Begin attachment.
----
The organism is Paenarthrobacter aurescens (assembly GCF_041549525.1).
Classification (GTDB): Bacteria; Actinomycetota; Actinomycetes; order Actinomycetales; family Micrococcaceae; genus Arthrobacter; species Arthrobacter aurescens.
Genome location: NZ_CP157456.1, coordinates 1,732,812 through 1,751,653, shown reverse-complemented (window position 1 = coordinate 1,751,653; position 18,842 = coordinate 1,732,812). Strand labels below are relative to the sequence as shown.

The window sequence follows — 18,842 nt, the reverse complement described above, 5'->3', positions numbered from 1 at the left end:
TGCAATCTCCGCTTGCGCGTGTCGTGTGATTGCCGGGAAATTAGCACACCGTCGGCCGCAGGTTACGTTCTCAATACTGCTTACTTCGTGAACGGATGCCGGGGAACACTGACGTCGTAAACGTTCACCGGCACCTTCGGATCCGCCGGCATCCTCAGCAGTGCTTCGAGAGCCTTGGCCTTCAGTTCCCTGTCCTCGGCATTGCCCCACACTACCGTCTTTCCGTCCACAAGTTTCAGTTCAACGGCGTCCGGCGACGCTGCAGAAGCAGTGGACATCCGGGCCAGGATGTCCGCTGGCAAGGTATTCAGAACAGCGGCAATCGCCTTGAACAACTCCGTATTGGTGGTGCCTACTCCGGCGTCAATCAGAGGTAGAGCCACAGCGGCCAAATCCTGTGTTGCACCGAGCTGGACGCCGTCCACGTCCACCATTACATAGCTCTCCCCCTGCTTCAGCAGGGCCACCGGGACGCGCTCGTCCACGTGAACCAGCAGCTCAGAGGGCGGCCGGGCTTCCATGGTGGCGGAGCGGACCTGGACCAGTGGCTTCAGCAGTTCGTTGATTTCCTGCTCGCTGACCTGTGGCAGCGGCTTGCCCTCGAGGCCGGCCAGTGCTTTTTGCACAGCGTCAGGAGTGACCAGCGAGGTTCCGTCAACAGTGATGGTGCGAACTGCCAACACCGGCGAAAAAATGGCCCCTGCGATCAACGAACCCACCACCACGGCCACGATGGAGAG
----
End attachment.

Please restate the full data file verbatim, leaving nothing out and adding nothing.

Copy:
The organism is Paenarthrobacter aurescens (assembly GCF_041549525.1).
Classification (GTDB): Bacteria; Actinomycetota; Actinomycetes; order Actinomycetales; family Micrococcaceae; genus Arthrobacter; species Arthrobacter aurescens.
Genome location: NZ_CP157456.1, coordinates 1,732,812 through 1,751,653, shown reverse-complemented (window position 1 = coordinate 1,751,653; position 18,842 = coordinate 1,732,812). Strand labels below are relative to the sequence as shown.

The window sequence follows — 18,842 nt, the reverse complement described above, 5'->3', positions numbered from 1 at the left end:
TGCAATCTCCGCTTGCGCGTGTCGTGTGATTGCCGGGAAATTAGCACACCGTCGGCCGCAGGTTACGTTCTCAATACTGCTTACTTCGTGAACGGATGCCGGGGAACACTGACGTCGTAAACGTTCACCGGCACCTTCGGATCCGCCGGCATCCTCAGCAGTGCTTCGAGAGCCTTGGCCTTCAGTTCCCTGTCCTCGGCATTGCCCCACACTACCGTCTTTCCGTCCACAAGTTTCAGTTCAACGGCGTCCGGCGACGCTGCAGAAGCAGTGGACATCCGGGCCAGGATGTCCGCTGGCAAGGTATTCAGAACAGCGGCAATCGCCTTGAACAACTCCGTATTGGTGGTGCCTACTCCGGCGTCAATCAGAGGTAGAGCCACAGCGGCCAAATCCTGTGTTGCACCGAGCTGGACGCCGTCCACGTCCACCATTACATAGCTCTCCCCCTGCTTCAGCAGGGCCACCGGGACGCGCTCGTCCACGTGAACCAGCAGCTCAGAGGGCGGCCGGGCTTCCATGGTGGCGGAGCGGACCTGGACCAGTGGCTTCAGCAGTTCGTTGATTTCCTGCTCGCTGACCTGTGGCAGCGGCTTGCCCTCGAGGCCGGCCAGTGCTTTTTGCACAGCGTCAGGAGTGACCAGCGAGGTTCCGTCAACAGTGATGGTGCGAACTGCCAACACCGGCGAAAAAATGGCCCCTGCGATCAACGAACCCACCACCACGGCCACGATGGAGAG